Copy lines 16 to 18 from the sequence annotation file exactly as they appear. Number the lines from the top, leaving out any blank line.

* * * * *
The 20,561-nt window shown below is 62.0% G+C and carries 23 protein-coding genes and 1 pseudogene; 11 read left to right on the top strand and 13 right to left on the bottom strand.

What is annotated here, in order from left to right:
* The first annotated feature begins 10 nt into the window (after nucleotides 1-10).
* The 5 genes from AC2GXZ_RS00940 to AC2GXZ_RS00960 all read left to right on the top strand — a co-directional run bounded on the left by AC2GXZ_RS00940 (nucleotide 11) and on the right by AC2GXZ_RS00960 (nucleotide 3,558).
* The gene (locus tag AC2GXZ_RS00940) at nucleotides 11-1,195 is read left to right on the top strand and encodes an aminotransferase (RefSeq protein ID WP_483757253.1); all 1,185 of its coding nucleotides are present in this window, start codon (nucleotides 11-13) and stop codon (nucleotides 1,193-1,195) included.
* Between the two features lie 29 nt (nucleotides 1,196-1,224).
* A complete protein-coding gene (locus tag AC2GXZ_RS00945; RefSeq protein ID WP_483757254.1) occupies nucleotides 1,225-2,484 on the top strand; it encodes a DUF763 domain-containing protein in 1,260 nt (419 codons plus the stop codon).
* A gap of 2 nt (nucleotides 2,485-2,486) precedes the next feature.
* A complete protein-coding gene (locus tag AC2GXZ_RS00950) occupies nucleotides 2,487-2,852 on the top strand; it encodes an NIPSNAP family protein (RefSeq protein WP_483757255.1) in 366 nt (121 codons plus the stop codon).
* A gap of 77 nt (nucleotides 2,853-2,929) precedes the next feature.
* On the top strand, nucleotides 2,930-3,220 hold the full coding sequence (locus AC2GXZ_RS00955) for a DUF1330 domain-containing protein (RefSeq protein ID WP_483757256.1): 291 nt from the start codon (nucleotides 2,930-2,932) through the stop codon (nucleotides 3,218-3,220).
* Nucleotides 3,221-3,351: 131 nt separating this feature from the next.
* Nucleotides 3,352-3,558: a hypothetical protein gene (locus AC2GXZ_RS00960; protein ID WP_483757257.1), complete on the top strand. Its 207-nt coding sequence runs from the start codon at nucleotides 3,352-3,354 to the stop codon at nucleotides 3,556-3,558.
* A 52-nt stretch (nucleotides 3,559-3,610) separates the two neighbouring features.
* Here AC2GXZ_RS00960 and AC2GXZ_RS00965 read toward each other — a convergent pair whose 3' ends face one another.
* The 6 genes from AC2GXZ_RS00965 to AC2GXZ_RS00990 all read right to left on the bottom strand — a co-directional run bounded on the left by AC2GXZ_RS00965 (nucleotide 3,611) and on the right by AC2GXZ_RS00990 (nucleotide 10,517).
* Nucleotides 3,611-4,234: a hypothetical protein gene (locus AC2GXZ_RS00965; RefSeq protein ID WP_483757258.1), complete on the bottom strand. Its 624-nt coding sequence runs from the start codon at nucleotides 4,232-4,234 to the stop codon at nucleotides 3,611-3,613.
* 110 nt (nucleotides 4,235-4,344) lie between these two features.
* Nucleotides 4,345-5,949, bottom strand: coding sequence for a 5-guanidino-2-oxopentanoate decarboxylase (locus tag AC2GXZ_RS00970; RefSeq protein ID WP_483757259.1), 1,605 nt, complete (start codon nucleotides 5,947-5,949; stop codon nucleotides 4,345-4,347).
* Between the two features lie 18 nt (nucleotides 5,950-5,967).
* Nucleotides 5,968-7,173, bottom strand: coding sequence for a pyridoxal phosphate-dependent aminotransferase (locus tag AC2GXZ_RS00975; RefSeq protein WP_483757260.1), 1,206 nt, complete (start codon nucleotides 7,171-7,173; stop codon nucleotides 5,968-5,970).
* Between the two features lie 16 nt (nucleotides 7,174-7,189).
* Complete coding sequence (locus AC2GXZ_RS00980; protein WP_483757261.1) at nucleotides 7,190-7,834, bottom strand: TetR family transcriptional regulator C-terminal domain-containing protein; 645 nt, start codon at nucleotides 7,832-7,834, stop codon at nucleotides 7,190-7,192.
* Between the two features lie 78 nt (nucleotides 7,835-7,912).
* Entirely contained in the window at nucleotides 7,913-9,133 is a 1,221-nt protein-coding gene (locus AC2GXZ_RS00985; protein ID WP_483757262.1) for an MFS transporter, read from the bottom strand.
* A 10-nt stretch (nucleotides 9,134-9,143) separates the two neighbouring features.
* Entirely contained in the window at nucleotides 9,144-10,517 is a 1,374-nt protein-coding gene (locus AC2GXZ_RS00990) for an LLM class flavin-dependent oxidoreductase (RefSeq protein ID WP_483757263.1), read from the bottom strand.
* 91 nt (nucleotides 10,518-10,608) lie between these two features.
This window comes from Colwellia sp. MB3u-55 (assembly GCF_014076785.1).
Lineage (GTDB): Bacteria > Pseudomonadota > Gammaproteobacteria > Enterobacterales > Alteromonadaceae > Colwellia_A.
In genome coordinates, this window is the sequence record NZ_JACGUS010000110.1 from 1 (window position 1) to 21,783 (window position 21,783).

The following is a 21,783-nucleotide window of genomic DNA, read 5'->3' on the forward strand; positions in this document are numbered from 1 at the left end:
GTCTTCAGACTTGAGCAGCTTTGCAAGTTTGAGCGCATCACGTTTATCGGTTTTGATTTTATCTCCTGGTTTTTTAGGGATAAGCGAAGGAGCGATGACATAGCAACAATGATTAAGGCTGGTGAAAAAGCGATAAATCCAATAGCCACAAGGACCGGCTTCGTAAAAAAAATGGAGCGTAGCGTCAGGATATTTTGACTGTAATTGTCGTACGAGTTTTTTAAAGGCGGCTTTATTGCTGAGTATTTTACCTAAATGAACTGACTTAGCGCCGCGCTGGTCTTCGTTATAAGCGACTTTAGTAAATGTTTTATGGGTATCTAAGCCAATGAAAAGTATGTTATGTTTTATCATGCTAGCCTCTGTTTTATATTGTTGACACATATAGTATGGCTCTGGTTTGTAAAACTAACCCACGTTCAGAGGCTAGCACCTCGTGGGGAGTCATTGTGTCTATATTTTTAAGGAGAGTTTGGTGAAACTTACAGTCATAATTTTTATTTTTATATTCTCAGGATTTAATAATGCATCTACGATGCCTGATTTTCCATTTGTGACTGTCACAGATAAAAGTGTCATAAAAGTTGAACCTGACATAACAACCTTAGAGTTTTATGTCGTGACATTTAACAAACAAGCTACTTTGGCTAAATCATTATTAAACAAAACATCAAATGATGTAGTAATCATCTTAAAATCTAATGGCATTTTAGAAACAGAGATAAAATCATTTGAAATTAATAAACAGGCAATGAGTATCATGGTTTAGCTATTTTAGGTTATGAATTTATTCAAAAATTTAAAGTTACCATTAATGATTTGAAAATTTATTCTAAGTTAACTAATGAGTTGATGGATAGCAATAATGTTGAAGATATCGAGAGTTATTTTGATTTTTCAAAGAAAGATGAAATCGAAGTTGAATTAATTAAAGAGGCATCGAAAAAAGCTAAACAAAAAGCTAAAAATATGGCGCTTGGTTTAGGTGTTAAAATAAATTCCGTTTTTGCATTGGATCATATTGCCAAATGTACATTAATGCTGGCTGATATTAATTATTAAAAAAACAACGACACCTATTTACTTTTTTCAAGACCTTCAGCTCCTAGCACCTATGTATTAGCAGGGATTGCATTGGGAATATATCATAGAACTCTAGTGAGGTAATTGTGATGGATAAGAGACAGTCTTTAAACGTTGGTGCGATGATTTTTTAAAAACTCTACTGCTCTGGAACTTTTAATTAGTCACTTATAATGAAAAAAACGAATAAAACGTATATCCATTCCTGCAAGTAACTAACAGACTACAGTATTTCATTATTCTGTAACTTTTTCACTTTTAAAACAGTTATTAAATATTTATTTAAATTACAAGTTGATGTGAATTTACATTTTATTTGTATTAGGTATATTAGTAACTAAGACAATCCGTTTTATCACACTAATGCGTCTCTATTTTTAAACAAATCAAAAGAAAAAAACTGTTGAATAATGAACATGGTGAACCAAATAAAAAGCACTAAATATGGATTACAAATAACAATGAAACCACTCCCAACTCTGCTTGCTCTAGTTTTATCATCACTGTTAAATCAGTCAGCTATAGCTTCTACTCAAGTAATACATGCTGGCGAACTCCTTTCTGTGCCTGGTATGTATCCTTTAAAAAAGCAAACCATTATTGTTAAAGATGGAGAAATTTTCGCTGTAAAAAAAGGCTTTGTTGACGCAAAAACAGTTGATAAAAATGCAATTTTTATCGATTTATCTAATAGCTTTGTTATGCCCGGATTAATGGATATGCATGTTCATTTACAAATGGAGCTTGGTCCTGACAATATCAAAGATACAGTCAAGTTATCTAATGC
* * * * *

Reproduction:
* The 6 genes from AC2GXZ_RS00965 to AC2GXZ_RS00990 all read right to left on the bottom strand — a co-directional run bounded on the left by AC2GXZ_RS00965 (nucleotide 3,611) and on the right by AC2GXZ_RS00990 (nucleotide 10,517).
* Nucleotides 3,611-4,234: a hypothetical protein gene (locus AC2GXZ_RS00965; RefSeq protein ID WP_483757258.1), complete on the bottom strand. Its 624-nt coding sequence runs from the start codon at nucleotides 4,232-4,234 to the stop codon at nucleotides 3,611-3,613.
* 110 nt (nucleotides 4,235-4,344) lie between these two features.